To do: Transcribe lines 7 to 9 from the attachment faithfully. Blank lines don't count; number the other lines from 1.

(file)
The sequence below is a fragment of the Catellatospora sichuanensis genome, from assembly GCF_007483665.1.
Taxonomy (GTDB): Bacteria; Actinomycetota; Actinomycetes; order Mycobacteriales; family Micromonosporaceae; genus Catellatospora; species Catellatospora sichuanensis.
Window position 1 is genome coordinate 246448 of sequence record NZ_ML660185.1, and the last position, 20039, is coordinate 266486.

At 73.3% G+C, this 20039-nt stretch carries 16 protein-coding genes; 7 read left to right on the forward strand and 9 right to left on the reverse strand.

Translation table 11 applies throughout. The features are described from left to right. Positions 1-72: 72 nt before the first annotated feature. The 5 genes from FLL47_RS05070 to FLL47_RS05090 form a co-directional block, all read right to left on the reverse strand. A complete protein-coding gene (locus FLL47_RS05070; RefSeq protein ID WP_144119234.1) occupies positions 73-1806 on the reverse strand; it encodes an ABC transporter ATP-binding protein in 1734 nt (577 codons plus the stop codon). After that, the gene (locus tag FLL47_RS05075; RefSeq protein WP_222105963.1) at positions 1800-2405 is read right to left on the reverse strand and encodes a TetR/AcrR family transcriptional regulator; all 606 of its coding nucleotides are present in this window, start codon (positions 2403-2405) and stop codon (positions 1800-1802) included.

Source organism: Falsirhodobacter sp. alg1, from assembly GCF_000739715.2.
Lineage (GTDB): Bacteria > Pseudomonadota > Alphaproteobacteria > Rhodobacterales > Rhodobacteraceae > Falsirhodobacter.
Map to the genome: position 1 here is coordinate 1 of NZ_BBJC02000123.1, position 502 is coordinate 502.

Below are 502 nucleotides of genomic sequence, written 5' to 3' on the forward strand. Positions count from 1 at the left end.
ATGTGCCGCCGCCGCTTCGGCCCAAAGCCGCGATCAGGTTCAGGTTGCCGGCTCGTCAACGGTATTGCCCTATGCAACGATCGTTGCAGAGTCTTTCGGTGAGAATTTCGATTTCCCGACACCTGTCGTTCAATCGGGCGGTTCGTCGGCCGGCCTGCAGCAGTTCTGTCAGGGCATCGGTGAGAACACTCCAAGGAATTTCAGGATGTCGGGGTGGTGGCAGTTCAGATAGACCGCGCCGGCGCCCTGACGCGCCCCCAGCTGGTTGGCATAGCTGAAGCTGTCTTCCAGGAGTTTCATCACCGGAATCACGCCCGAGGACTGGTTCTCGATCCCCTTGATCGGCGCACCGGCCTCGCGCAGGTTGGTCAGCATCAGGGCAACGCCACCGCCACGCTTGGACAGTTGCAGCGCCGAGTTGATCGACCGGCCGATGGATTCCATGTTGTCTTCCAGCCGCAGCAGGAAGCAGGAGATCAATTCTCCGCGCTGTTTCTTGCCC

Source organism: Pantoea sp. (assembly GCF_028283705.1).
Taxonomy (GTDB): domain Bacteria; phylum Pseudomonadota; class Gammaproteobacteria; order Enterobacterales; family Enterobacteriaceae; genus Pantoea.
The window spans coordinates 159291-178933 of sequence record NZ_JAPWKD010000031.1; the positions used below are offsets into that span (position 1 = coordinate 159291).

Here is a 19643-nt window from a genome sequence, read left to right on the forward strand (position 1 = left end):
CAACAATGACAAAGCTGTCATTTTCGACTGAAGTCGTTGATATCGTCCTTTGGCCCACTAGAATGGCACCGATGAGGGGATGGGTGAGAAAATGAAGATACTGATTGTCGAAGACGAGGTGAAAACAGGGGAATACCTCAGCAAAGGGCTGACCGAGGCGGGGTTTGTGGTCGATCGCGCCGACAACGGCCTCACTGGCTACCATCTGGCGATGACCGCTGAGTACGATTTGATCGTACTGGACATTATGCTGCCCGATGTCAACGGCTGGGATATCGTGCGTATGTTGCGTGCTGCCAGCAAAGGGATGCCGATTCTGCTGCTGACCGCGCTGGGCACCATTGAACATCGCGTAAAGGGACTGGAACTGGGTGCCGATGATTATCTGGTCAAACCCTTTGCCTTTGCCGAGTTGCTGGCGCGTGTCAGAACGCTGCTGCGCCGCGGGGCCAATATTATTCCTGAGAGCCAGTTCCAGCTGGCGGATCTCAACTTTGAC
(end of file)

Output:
Lineage (GTDB): Bacteria > Pseudomonadota > Alphaproteobacteria > Rhodobacterales > Rhodobacteraceae > Falsirhodobacter.
Map to the genome: position 1 here is coordinate 1 of NZ_BBJC02000123.1, position 502 is coordinate 502.

Below are 502 nucleotides of genomic sequence, written 5' to 3' on the forward strand. Positions count from 1 at the left end.